In the 1977 season, Carew batted .388, which was the highest since Boston's Ted Williams hit .388 in 1957; he won the 1977 AL Most Valuable Player (MVP) Award. He also set career highs with 239 hits (at that time the most by any player since 1930),[33] 100 RBIs and 128 runs scored. In the summer of 1977, Carew appeared on the cover of Time with the caption "Baseball's Best Hitter".[34] He won his seventh and final batting title in 1978 when he hit .333.[19] He had finished in the top 15 in AL MVP voting in every season between 1972 and 1978.[19]

California Angels

Carew with the Angels.

In 1979, allegedly frustrated by the Twins' inability to keep young talent, some racist comments by Calvin Griffith, and the Twins' overall penny-pinching negotiating style,[15] Carew announced his intention to leave the Twins. On February 3, Carew was traded to the Angels for outfielder Ken Landreaux, catcher/first baseman Dave Engle, right-handed pitcher Paul Hartzell, and left-handed pitcher Brad Havens.[35] Although it would have represented an infusion of talent, the Twins were unable to complete a possibly better deal with the New York Yankees in January in which Carew would have moved to the Yankees in exchange for Chris Chambliss, Juan Beníquez, Dámaso García, and Dave Righetti.[36] In 2020, Carew denied the longtime allegations that the controversial comments which Griffith made in 1978 suggesting support for Minnesota having a low African-American population and the idea that blacks preferred wrestling to baseball was what triggered his trade to the Angels when he stated, "When he traded me prior to the 1979 season, Calvin told me he wanted me to be paid what I was worth. Later that year the Angels made me the highest paid player in baseball. A racist wouldn't have done that."[37]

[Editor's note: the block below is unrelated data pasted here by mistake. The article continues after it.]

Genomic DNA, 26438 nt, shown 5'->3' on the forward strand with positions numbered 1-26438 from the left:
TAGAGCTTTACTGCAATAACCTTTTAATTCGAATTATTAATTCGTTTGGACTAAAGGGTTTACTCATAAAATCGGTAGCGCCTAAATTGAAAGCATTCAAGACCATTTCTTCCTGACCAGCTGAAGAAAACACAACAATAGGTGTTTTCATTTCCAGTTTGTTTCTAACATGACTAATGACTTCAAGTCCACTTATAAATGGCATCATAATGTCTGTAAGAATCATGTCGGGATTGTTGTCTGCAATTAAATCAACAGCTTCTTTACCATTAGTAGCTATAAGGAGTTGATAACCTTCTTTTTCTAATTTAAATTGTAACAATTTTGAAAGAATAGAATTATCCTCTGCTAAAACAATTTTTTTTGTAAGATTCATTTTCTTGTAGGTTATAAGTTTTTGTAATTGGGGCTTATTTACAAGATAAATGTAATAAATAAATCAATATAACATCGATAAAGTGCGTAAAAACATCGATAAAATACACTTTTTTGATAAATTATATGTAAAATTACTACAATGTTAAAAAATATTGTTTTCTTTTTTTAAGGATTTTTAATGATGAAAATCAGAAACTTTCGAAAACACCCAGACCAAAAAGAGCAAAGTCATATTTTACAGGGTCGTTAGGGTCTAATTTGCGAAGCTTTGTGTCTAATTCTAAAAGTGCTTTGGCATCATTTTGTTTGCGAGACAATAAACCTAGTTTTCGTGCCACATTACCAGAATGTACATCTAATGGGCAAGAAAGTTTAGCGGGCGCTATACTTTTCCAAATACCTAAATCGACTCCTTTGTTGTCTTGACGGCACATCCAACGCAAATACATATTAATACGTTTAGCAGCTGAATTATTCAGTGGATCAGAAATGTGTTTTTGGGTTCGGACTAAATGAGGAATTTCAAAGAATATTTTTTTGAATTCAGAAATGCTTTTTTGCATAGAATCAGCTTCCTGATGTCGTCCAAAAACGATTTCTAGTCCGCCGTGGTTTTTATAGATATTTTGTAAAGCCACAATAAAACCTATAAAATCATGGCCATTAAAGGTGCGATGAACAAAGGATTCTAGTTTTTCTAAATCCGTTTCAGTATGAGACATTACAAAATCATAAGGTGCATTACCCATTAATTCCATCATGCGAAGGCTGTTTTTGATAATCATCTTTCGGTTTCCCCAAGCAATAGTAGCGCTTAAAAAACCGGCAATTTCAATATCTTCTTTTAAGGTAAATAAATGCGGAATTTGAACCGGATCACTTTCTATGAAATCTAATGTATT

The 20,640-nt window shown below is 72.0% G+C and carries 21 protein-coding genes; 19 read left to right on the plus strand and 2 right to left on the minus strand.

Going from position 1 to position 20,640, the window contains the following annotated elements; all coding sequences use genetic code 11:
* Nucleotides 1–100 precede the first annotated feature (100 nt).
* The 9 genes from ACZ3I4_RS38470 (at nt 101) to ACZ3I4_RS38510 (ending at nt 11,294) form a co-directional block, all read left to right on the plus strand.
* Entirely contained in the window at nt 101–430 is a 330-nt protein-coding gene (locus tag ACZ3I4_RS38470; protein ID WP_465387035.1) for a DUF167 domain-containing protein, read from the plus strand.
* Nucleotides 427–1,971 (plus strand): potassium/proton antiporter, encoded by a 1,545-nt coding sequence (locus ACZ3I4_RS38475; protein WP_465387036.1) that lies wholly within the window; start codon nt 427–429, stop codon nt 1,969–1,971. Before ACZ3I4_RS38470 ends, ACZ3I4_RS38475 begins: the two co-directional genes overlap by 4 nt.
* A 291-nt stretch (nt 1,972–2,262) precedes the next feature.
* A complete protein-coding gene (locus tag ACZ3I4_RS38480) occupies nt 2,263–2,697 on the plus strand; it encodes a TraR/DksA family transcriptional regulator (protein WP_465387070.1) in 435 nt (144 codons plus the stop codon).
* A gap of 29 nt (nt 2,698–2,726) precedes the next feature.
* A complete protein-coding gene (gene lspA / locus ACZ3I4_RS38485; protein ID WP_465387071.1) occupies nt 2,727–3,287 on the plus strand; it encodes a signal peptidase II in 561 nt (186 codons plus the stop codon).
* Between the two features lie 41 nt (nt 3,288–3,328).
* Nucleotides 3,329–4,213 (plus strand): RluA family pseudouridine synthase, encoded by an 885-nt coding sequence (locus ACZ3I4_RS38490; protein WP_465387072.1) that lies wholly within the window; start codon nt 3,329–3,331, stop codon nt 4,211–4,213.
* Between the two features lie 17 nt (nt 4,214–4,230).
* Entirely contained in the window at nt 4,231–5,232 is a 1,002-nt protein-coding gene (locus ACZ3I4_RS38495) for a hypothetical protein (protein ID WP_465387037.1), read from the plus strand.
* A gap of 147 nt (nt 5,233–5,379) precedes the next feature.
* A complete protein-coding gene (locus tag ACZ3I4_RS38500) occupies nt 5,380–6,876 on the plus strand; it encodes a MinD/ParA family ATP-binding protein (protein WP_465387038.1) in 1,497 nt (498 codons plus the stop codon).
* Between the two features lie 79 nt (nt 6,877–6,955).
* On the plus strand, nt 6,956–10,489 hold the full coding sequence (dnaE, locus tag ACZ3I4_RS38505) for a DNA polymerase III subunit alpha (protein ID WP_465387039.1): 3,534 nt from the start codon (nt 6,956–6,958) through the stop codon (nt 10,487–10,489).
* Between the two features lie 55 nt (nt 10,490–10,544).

Carew bats at Yankee Stadium in 1979.